Circumcision is the surgical removal of the foreskin (prepuce) covering the tip of the penis on males. Boys are born with a hood of skin, called the foreskin, covering the head (or glans) of the penis.

During a typical procedure, the foreskin is opened and then separated from the glans after inspection. The circumcision device (if used) is placed, and then the foreskin is clipped off. If done in the newborn period, the procedure takes about five to 10 minutes. Adult circumcision takes about one hour. The circumcision generally heals in five to seven days.

Circumcision is usually performed in the hospital on the first or second day after birth (or on the eighth day among the Jewish population). For newborns, local anesthesia is typically used to reduce pain, but sutures are rarely needed. The procedure becomes more complicated and riskier in older babies, children, and adult men. In these cases the procedure might need to be done under general anesthesia with additional steps, such as suturing, to prevent excessive bleeding.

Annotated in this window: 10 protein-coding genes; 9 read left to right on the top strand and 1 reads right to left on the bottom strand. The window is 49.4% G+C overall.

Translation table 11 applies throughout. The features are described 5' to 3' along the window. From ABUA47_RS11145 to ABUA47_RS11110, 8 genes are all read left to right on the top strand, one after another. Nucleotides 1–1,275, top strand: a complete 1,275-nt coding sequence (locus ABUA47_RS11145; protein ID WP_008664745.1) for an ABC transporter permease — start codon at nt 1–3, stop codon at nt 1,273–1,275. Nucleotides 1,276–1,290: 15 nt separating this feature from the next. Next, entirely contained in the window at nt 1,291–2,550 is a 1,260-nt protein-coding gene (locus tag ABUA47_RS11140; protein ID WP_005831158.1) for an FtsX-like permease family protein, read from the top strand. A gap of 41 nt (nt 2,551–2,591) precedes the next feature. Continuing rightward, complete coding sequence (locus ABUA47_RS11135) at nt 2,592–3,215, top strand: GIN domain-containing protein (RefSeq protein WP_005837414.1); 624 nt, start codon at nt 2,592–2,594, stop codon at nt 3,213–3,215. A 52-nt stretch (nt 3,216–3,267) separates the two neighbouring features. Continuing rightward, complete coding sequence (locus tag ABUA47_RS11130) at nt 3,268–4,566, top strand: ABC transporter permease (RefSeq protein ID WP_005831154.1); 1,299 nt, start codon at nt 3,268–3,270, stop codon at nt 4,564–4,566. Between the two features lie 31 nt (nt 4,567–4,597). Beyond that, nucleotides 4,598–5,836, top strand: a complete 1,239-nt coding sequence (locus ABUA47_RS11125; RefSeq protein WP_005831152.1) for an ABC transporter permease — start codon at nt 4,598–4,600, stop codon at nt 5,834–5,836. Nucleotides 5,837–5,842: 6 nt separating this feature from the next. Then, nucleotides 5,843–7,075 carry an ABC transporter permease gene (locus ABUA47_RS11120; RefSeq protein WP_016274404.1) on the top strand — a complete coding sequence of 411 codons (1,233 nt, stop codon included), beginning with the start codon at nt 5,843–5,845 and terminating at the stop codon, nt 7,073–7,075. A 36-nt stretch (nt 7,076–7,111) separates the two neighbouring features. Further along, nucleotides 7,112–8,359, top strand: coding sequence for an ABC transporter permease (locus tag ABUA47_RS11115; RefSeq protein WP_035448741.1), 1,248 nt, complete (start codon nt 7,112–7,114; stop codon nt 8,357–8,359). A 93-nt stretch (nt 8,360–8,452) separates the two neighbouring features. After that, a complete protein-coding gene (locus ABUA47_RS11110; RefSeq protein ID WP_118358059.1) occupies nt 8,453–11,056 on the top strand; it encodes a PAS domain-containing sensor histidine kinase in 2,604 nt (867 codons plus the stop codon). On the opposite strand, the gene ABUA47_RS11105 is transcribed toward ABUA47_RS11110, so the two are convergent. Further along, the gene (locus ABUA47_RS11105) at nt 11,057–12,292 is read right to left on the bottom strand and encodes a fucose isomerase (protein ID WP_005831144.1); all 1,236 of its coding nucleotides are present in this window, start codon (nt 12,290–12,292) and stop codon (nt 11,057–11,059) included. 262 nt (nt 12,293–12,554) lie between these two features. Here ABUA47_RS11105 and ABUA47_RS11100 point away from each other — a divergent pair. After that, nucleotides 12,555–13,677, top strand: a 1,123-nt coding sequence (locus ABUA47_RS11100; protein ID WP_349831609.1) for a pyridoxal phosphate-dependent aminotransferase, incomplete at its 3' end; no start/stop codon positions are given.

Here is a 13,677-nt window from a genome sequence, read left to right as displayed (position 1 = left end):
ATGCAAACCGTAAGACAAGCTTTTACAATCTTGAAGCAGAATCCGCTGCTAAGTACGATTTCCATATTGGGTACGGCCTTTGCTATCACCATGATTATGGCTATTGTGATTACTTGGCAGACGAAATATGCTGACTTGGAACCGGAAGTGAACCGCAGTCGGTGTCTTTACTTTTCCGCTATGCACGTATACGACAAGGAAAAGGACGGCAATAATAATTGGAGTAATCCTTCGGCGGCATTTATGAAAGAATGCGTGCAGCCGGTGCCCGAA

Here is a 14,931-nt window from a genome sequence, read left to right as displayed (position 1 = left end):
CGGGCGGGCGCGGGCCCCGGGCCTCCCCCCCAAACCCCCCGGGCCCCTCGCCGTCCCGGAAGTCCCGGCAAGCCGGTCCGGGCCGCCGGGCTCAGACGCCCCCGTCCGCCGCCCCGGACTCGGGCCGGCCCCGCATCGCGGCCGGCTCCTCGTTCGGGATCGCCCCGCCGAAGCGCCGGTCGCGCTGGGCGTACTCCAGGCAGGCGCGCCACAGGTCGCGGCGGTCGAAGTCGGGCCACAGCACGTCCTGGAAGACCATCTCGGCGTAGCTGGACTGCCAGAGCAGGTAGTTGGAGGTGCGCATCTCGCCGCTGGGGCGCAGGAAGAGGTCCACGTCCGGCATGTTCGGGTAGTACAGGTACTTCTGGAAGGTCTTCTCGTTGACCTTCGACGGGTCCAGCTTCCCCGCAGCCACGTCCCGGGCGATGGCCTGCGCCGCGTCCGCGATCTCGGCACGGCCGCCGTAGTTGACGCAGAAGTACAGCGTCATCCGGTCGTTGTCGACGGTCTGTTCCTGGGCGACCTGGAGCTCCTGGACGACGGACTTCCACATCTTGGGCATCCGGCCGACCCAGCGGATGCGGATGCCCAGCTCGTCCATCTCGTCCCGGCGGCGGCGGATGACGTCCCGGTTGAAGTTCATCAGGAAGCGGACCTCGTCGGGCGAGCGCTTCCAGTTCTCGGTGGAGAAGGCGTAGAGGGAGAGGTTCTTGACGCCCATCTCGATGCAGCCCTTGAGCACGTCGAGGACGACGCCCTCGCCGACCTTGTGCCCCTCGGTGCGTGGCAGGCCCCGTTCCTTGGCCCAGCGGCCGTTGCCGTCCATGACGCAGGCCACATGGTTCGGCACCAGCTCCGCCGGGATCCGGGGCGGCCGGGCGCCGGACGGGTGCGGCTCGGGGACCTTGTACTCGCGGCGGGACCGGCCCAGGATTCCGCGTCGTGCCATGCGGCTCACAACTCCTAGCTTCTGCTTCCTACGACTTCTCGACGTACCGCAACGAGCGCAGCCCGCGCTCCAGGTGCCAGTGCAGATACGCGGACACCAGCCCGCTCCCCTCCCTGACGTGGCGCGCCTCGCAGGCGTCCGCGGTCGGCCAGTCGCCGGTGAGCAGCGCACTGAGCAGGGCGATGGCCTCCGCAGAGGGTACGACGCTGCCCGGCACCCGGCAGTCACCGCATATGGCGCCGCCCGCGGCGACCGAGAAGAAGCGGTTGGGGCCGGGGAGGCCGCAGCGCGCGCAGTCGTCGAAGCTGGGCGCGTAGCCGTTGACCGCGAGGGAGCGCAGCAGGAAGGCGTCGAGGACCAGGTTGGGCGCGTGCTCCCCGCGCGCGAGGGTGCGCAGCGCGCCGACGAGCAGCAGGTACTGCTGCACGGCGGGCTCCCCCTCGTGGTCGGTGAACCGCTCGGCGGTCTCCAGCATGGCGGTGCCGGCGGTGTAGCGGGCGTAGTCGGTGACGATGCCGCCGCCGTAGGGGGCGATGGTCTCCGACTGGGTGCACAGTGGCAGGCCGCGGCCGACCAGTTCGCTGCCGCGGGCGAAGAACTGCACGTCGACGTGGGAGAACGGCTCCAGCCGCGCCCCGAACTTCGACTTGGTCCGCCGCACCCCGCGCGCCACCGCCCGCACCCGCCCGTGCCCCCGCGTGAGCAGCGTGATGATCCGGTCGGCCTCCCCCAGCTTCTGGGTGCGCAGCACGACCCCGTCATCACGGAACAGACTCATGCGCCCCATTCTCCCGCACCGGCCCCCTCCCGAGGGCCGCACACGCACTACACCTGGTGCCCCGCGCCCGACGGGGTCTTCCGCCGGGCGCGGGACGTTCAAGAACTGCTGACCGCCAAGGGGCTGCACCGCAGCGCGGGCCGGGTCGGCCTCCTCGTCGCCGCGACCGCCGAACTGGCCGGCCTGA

Approximately 55% to 65% of all newborn boys are circumcised in the United States each year, varying by region. Circumcision after the newborn period is possible, but it's a more complex procedure. No major medical organization in the U.S. recommends either universal circumcision for all infant males or banning the procedure outright. Parents who choose circumcision often do so based on religious beliefs, cultural or social reasons, concerns about hygiene, or as a matter of preventive health care. Circumcised infants are less likely to develop urinary tract infections, especially in the first year of life, and there is a lower risk of penile cancer in circumcised men. The procedure may be recommended in older boys and men to treat phimosis (the inability to retract the foreskin) or to treat an infection of the penis.

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